Back at Damaris' apartment, we sit at the table and pick stones out of
the red beans she bought: the vendors put pebbles in to drive up their
margins. The mix today is about one part rocks, four parts beans.
Damaris shrugs. "You wake up thinking about where to get breakfast, you
eat breakfast thinking about where to get lunch, and on it goes," she
says. "To be Cuban is to be tired."

She says that earlier this year, 19 teenagers went missing from her
neighborhood. They had made a pact to leave Cuba by raft. Months later,
not one of them had called to say they had arrived in the States. The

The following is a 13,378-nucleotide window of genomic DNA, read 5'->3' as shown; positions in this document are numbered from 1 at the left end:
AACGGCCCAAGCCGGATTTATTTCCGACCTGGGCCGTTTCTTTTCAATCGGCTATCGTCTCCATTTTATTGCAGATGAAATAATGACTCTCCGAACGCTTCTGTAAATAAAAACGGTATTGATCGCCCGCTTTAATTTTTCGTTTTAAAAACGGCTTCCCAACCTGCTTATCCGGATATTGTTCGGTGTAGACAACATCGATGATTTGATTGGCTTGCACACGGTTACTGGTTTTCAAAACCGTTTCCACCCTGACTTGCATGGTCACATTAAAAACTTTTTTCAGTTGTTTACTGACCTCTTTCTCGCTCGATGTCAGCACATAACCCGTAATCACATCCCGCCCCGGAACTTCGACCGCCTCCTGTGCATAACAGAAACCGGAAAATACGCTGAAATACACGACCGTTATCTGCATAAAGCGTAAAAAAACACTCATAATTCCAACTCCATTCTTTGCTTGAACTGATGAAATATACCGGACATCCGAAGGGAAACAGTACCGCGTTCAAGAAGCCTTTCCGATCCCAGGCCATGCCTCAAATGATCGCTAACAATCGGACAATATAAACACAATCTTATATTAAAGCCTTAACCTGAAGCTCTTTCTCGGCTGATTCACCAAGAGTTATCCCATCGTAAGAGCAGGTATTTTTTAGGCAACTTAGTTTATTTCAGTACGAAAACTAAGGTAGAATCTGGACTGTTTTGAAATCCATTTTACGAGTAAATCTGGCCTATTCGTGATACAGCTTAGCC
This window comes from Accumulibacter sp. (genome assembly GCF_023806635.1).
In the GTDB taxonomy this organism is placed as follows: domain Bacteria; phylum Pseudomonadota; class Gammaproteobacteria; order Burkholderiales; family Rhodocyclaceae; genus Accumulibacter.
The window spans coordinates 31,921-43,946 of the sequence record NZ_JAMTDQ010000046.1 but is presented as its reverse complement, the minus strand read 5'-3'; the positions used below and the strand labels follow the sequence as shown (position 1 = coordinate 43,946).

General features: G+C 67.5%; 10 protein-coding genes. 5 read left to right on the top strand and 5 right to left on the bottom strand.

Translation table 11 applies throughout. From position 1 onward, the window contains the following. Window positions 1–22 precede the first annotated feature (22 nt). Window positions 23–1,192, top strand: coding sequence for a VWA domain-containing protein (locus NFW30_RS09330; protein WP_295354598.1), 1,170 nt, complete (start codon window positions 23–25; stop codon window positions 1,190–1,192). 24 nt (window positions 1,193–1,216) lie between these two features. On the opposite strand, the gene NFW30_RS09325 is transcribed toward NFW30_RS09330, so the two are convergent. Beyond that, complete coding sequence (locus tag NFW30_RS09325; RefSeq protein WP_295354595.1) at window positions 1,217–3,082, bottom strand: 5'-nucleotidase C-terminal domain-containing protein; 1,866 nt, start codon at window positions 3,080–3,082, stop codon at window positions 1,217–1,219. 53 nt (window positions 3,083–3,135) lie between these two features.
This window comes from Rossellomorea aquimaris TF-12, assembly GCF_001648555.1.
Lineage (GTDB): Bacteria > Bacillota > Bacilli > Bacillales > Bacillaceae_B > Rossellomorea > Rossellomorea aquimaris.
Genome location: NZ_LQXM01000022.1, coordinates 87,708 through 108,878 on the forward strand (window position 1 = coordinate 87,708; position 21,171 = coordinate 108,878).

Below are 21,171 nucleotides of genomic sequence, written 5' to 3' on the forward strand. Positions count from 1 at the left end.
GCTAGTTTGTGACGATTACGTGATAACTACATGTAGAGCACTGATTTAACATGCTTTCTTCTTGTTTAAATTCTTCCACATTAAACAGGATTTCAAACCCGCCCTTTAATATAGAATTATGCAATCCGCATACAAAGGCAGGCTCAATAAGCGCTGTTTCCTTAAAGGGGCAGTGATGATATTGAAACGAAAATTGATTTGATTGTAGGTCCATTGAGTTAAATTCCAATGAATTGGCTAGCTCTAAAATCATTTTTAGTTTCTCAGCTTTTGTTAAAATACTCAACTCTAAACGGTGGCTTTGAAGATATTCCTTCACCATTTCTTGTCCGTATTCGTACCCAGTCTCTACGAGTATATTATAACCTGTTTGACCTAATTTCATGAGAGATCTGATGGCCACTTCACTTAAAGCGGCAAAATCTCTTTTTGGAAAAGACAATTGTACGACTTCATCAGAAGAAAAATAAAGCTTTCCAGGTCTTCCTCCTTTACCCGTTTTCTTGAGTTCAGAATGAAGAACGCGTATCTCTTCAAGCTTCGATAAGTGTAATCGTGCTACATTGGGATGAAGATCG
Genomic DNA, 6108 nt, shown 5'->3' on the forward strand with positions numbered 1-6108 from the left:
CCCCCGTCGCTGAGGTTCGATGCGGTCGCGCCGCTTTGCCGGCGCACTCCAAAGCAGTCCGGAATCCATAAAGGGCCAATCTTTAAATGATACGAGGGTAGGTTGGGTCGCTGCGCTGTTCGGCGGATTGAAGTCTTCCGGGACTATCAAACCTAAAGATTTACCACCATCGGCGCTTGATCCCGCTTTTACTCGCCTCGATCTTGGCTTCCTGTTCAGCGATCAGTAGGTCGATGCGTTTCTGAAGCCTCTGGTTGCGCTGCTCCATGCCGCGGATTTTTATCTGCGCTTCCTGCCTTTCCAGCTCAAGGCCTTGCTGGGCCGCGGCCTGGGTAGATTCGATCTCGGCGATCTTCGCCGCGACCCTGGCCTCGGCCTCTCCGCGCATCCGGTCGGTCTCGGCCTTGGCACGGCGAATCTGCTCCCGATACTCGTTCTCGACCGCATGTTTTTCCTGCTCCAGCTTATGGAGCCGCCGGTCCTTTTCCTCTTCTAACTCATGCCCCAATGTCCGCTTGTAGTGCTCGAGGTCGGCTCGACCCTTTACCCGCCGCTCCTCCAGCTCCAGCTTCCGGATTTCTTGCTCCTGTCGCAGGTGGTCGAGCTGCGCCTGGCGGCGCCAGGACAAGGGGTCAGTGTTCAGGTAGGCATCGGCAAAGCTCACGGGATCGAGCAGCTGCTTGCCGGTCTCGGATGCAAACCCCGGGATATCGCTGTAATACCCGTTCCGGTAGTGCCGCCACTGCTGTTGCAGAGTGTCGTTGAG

mothers in the neighborhood knew their children had drowned.

However Cuba changes, there will be difficult times with its neighbor to
the north. Even before the murderous enticement of Washington's
wet-foot, dry-foot policy that rewards Cubans who survive the trip
across the waters with citizenship (while denying many visa requests
made through proper channels in Havana)--even before Fidel
Castro--relationships have been uneasy between Cuba and the U.S., which
essentially colonized the island after Spain left in 1898. There was the
U.S. administrator who in the early 1900s announced plans to "whiten"
the population. And the 1901 Platt Amendment, which helped carve the
U.S. Naval Base at Guantánamo out of Cuban territory. But Cuban outrage
never extinguished the lure of the north for ordinary Cubans. And given
the state of Cuba's economy, bedazzlement with the outside world is as
strong as ever. A common joke: A little boy is asked in Havana what he